This post originally appeared on Progress Online Time is running out for two polling phenomena which many have been expecting to kick in before the next general election. The first expected pattern was that the support for insurgent parties would fade as the choice of governments started to loom larger in the electorate’s minds. Thanks to the general slough of despond, and the timing of events like the European elections and the Clacton by-election, there has been little sign of this happening. The United Kingdom Independence party has continued to poll upwards of 15 per cent of the vote, and the Scottish National party and the Green party have been on an upward trend as well during 2014. The combined Conservative, Labour and Liberal Democrat vote share has hardly hit 80 per cent in the polls this year (it was 90 per cent in 2010). The vote for the others may subside as the election approaches, but this cannot now be regarded as a certainty, merely an unproven possibility. It was also widely expected that the Conservatives would move ahead of Labour once the economy showed signs of improving. The severe economic underperformance of 2010-13 has come to an end, and some polls have shown a huge spike in economic optimism since spring 2013. While Labour’s lead has drifted down from the heights it reached in 2012, this has not been because the Conservatives have regained any support, and the blue line has remained narrowly and stubbornly below the red line on charts of voting intention. The polling trends are following wages and living standards in remaining stagnant. None of the main Westminster parties currently has much wind in its sails. The situation is worst for the Liberal Democrats. They should have started to recover by now, but they still seem to be in decline. The May 2014 local elections were shockingly bad for the party, and its polling numbers are still subterranean – having been overtaken by Ukip they are now in some danger of being overtaken by the Greens. Most observers during this parliament have expected 40-45 of their current 57 MPs to survive, but many such estimates are now being revised down to 30-35. Labour’s performance in Heywood and Middleton was certainly unnerving, even if not quite as woeful as some commentators made out. A tiny increase in the party’s vote share since 2010 is not a good sign. During 2012, Labour achieved some genuinely good results in by-elections, with solid swings from the Conservatives not just with reference to its 2010 election defeat but also compared to its election victory in 2005. Other than in Wythenshawe and Sale East, performance on this yardstick has been...

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Enoch at 100

Enoch at 100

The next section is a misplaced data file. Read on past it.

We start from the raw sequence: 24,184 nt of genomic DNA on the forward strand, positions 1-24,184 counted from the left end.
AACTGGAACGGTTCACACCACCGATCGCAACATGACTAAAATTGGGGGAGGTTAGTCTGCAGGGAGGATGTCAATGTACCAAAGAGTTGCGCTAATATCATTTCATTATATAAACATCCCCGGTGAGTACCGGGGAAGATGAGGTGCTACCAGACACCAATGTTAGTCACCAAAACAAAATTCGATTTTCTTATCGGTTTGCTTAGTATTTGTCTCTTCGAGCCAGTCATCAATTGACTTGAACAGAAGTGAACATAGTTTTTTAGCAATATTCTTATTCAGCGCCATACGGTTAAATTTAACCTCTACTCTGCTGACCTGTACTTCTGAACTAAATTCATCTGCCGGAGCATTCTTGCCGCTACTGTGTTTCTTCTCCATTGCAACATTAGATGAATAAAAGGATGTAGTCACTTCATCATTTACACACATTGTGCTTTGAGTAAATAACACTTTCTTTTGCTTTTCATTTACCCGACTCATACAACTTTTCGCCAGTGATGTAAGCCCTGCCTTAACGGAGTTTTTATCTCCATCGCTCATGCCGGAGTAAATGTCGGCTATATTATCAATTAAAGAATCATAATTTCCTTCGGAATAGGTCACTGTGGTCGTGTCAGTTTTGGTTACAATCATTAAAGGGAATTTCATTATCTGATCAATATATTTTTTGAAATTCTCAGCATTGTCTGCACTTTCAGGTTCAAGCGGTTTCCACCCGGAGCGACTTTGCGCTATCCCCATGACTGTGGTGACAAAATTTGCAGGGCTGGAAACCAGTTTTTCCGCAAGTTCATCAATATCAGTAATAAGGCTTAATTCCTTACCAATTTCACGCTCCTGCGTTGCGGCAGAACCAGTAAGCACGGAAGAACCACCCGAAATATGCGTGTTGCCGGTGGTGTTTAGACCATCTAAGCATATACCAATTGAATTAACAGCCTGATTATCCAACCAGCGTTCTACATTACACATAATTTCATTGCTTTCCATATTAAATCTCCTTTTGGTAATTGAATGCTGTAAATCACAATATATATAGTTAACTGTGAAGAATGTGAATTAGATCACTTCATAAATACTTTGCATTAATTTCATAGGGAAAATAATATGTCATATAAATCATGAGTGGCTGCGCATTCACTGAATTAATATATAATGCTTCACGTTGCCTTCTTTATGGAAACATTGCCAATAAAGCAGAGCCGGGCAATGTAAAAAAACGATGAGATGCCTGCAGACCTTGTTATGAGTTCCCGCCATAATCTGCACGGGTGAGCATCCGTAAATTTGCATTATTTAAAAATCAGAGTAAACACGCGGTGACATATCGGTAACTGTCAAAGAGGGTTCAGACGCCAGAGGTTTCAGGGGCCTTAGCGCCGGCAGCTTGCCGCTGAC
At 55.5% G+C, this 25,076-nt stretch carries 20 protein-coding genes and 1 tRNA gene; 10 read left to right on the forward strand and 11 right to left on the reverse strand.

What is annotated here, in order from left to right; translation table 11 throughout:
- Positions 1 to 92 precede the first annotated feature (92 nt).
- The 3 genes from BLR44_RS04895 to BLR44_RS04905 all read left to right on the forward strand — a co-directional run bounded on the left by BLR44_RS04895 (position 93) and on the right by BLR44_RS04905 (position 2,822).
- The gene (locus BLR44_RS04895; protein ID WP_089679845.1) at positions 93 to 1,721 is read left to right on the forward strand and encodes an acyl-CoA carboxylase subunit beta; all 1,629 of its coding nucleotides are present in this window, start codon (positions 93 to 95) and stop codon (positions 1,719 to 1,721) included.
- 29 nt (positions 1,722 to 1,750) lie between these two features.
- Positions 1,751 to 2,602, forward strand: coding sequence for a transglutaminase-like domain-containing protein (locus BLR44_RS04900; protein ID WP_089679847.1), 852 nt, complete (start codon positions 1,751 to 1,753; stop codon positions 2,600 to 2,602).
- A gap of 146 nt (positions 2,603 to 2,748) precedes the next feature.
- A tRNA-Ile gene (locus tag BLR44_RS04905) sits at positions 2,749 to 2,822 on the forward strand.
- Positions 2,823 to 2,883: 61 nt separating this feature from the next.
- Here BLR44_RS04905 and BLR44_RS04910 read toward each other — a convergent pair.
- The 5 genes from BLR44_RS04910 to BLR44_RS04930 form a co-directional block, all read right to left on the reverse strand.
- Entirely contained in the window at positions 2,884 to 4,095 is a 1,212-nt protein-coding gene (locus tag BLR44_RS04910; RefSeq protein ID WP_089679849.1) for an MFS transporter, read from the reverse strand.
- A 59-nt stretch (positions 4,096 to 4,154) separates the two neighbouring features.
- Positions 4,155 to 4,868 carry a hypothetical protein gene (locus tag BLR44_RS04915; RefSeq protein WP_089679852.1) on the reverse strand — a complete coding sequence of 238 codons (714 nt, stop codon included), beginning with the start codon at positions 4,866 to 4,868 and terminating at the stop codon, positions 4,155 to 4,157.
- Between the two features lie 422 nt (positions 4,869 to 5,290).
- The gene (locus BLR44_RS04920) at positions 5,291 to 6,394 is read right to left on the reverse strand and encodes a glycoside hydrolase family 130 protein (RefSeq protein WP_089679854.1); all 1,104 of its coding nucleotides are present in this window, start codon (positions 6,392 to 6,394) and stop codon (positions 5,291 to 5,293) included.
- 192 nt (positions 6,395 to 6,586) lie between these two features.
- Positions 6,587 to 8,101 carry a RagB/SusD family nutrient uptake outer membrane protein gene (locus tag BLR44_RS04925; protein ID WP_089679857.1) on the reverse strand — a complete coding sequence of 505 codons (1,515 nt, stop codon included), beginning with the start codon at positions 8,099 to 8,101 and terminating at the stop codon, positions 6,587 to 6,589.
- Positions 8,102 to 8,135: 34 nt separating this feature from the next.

This post originally appeared at Progress Online. Enoch at 100 is not really, as its subtitle claims, ‘a re-evaluation of the life, politics and philosophy of Enoch Powell’, more a rather belated Festschrift. It is an overwhelmingly friendly assessment of its subject. While Tom Bower in his chapter on immigration does not shy away from the necessary criticisms of ‘Rivers of Blood’, the section still argues that Powell had a point even if he ruined the respectability of the argument by the manner in which he put his case. Make no mistake, Enoch at 100 is a case for the defence. As with all edited collections, the contributions vary in quality. The dullest chapters are those that shoehorn Powell into political arguments that have mutated beyond recognition (Europe most notably) since Powell’s death, and attempt to work out what he might have had to say about current debates. The chapters that were securely rooted in their time, such as Andrew Alexander on defence and foreign affairs, were more convincing – although it is hard to reconcile the crudity of Simon Heffer’s argument on Powellite economics with the high quality of his Powell biography. Some of the personal reminiscences were engaging (the two arguably left-of-centre contributors, Frank Field and Anne Robinson, are in this category). Michael Forsyth’s elegant chapter on the constitution quotes Powell’s wonderfully cynical description of the true function of the House of Lords, for which it is almost worth the price of admission in itself. I wish that the book had contained a chapter about Powell’s relationship to party politics, and his attitude to the deployment of low cunning in the service of political goals. Powell was sometimes fastidious about the mucky business of politics, particularly when practised by Harold Macmillan: he called Macmillan’s address to Conservative members of parliament in 1957 that won him the prime ministership ‘devilry’, and was clearly genuinely offended at the political scheming that went on during the leadership contest of 1963. But then, a little later, he plotted with Harold Wilson, in the unsavoury surroundings of the gents’ toilets in the Aye division lobby, to maximise the damage to the Conservatives in the February 1974 general election. Powell rightly rejected the accusation that he was a traitor: ‘Judas was paid! I made a sacrifice’, but doing so makes one wonder whether he was identifying himself with another character in that drama. Powell’s victories were often merely the prelude to painful, slow defeats. By arguing the Tory case so forcefully in 1970, he helped provide Edward Heath with the means to take Britain into Europe. By the narrowness and exclusivity of the nationalism he espoused, and the inflammatory rhetoric he used, Powell...